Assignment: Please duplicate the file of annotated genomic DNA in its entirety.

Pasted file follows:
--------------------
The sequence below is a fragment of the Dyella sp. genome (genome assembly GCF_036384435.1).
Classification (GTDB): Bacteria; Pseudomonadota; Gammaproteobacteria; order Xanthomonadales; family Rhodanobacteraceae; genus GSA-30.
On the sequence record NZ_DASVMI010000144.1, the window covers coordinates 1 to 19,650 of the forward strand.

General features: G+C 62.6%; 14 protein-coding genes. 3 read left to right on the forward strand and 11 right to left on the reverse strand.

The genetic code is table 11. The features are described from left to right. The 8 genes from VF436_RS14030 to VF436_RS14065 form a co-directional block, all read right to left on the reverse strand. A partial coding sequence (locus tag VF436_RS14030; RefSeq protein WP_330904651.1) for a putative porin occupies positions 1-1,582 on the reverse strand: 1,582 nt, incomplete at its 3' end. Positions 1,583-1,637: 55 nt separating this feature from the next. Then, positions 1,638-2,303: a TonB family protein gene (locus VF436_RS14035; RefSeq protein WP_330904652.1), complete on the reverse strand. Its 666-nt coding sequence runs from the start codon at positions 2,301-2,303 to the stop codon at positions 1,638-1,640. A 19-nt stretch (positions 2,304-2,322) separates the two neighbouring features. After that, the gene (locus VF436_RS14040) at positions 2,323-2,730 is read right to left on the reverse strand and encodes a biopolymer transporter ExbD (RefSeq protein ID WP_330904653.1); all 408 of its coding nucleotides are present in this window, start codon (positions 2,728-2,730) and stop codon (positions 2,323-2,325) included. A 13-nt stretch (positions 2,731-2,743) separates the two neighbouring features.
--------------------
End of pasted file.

The sequence below is a fragment of the Dyella sp. genome (genome assembly GCF_036384435.1).
Classification (GTDB): Bacteria; Pseudomonadota; Gammaproteobacteria; order Xanthomonadales; family Rhodanobacteraceae; genus GSA-30.
On the sequence record NZ_DASVMI010000144.1, the window covers coordinates 1 to 19,650 of the forward strand.

General features: G+C 62.6%; 14 protein-coding genes. 3 read left to right on the forward strand and 11 right to left on the reverse strand.

The genetic code is table 11. The features are described from left to right. The 8 genes from VF436_RS14030 to VF436_RS14065 form a co-directional block, all read right to left on the reverse strand. A partial coding sequence (locus tag VF436_RS14030; RefSeq protein WP_330904651.1) for a putative porin occupies positions 1-1,582 on the reverse strand: 1,582 nt, incomplete at its 3' end. Positions 1,583-1,637: 55 nt separating this feature from the next. Then, positions 1,638-2,303: a TonB family protein gene (locus VF436_RS14035; RefSeq protein WP_330904652.1), complete on the reverse strand. Its 666-nt coding sequence runs from the start codon at positions 2,301-2,303 to the stop codon at positions 1,638-1,640. A 19-nt stretch (positions 2,304-2,322) separates the two neighbouring features. After that, the gene (locus VF436_RS14040) at positions 2,323-2,730 is read right to left on the reverse strand and encodes a biopolymer transporter ExbD (RefSeq protein ID WP_330904653.1); all 408 of its coding nucleotides are present in this window, start codon (positions 2,728-2,730) and stop codon (positions 2,323-2,325) included. A 13-nt stretch (positions 2,731-2,743) separates the two neighbouring features.